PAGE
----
BOGOTA, Nov 3 (Reuters) – Colombia’s economy will contract between 6.5% and 9% this year, the central bank said in a report on Tuesday, a more optimistic projection than its previous estimate for a contraction of between 6% and 10%.
The bank expects inflation to end 2020 at 1.9%, it said in the report, in line with its previously predicted range of 1% to 2%. The forecast remains far from the long-term target rate of 3%.
Colombia’s economy was battered by a more than five-month-long quarantine meant to control the spread of coronavirus. Though the lockdown was gradually loosened before it ended at the close of August, it shuttered businesses and sent unemployment soaring.
The government expects 5.5% contraction this year, before recovery growth of 6.6% in 2021.
The central bank sees Colombia’s economic growth in 2021 at between 3% and 7%, it said in its report.
Urban unemployment, which shot up to nearly 25% amid quarantine, was down to 18.3% in September.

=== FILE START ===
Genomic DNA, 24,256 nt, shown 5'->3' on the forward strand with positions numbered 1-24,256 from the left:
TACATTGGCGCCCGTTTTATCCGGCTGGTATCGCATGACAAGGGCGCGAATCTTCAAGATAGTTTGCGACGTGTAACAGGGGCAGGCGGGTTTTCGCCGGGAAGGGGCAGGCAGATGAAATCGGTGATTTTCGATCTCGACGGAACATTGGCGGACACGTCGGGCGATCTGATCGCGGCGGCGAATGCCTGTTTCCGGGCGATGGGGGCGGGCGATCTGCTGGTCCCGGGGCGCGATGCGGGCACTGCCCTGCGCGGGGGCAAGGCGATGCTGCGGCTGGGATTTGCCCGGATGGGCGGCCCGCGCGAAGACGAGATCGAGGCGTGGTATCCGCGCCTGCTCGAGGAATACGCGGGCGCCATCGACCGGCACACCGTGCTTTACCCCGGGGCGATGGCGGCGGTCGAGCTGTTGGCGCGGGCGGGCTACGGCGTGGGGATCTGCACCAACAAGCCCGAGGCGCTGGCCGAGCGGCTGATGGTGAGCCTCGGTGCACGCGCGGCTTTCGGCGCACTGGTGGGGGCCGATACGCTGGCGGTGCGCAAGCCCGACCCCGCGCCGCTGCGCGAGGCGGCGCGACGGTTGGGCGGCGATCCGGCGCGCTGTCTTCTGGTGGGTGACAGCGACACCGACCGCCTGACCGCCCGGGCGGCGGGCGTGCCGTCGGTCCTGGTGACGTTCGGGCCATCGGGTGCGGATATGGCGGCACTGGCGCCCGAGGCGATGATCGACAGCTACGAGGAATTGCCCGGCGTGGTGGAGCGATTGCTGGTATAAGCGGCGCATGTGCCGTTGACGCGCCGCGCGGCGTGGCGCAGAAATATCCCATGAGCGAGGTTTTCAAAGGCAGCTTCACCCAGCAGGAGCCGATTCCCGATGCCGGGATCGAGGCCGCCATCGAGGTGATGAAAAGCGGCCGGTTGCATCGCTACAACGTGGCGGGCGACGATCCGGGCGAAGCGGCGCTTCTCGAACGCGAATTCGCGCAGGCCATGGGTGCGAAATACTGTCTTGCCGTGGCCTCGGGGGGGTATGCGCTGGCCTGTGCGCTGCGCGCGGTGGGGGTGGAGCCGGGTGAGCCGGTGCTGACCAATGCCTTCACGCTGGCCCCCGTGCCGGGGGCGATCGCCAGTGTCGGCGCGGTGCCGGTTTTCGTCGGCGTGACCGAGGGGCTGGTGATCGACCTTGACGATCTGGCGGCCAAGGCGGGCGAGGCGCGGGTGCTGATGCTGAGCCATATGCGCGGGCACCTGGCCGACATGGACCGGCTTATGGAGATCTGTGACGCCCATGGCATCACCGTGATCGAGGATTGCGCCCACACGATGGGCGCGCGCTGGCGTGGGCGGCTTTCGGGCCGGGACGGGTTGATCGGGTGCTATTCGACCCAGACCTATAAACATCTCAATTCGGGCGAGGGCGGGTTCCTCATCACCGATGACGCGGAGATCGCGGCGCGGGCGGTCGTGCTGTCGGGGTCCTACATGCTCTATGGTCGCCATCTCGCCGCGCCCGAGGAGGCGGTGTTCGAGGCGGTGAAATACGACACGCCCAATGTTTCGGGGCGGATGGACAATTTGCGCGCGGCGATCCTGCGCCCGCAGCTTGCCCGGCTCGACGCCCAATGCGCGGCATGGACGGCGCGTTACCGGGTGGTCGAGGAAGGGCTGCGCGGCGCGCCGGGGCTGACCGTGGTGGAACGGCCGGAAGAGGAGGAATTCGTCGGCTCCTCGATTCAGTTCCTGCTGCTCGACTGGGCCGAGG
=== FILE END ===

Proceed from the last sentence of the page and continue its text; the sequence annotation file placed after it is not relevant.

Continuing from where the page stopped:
The central bank ended seven months of rate reductions last week, holding benchmark borrowing costs at a historic low of 1.75% ahead of possible inflationary pressures as the economy continues its reopening, including the end of public service subsidies for lower-income households.
Consumer price growth was 0.32% in September, taking 12-month price growth to 1.97%. Both figures were well above market expectations.
Analysts in a recent Reuters poll expect inflation to reach 1.84% at the close of this year, up from the 1.7% predicted the month before.
(Reporting by Julia Symmes Cobb and Nelson Bocanegra; Editing by Cynthia Osterman)
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